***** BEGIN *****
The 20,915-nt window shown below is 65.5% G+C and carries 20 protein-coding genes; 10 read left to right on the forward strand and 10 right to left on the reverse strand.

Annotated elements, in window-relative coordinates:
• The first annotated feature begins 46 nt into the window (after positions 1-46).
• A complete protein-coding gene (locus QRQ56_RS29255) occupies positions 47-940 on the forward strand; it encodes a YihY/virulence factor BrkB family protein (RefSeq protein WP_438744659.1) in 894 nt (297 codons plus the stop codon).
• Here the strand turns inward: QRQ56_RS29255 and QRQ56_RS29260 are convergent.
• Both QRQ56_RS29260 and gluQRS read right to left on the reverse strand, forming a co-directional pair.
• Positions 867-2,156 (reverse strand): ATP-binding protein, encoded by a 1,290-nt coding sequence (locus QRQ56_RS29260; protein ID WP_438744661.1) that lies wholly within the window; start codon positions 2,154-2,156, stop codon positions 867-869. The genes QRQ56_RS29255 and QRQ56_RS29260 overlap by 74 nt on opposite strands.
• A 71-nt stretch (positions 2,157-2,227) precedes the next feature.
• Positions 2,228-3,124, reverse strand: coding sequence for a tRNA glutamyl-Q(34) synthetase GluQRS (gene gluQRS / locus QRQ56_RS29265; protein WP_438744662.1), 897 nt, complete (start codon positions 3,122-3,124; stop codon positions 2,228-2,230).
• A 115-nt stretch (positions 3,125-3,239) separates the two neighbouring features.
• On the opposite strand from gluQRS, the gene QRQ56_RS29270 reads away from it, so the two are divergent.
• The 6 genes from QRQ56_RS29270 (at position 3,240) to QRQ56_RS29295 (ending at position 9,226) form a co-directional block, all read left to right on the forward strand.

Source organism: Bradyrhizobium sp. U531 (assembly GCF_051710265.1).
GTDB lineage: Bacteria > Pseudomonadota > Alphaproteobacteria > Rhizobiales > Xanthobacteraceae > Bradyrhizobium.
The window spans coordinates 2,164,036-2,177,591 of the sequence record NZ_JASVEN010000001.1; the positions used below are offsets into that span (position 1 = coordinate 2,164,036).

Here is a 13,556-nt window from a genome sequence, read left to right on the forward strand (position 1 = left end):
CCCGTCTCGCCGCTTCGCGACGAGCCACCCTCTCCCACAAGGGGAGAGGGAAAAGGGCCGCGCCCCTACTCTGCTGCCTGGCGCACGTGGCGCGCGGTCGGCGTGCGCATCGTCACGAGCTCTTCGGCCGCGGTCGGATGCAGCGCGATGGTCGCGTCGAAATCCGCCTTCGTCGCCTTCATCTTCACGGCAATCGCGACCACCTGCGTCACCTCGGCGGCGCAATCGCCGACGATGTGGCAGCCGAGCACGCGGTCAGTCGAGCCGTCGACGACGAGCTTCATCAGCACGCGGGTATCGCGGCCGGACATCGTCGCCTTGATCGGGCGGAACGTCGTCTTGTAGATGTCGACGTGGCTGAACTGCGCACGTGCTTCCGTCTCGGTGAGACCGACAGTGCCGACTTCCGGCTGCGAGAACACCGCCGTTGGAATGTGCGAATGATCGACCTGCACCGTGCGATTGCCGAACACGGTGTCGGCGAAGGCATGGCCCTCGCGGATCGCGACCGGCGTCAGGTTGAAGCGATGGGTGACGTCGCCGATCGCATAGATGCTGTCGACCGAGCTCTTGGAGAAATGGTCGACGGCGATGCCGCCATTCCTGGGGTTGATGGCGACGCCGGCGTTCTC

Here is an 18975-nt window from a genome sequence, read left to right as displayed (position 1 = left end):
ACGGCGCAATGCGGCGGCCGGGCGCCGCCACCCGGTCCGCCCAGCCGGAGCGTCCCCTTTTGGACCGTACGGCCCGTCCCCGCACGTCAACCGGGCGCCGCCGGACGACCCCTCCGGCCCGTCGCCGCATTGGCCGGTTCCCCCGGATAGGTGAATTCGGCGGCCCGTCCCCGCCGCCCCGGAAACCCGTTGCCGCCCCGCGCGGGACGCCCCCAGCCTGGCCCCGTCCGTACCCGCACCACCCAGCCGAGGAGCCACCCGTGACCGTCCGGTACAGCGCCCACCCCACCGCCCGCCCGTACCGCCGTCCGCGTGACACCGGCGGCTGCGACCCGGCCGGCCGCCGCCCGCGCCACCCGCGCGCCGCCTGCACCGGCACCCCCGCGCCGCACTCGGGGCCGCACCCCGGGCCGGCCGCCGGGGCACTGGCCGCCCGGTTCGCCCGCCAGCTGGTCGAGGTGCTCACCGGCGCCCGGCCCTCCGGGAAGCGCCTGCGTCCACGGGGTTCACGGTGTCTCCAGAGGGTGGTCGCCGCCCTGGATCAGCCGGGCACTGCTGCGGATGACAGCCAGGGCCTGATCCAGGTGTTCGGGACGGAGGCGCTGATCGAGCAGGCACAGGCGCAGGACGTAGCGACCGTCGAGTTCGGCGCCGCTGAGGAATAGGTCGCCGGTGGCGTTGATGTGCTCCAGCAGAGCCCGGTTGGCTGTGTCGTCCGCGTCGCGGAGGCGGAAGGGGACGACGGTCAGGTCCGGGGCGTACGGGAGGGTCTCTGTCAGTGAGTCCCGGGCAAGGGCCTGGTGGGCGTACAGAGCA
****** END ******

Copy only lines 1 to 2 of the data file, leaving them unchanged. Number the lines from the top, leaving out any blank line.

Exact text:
The 20,915-nt window shown below is 65.5% G+C and carries 20 protein-coding genes; 10 read left to right on the forward strand and 10 right to left on the reverse strand.

Annotated elements, in window-relative coordinates: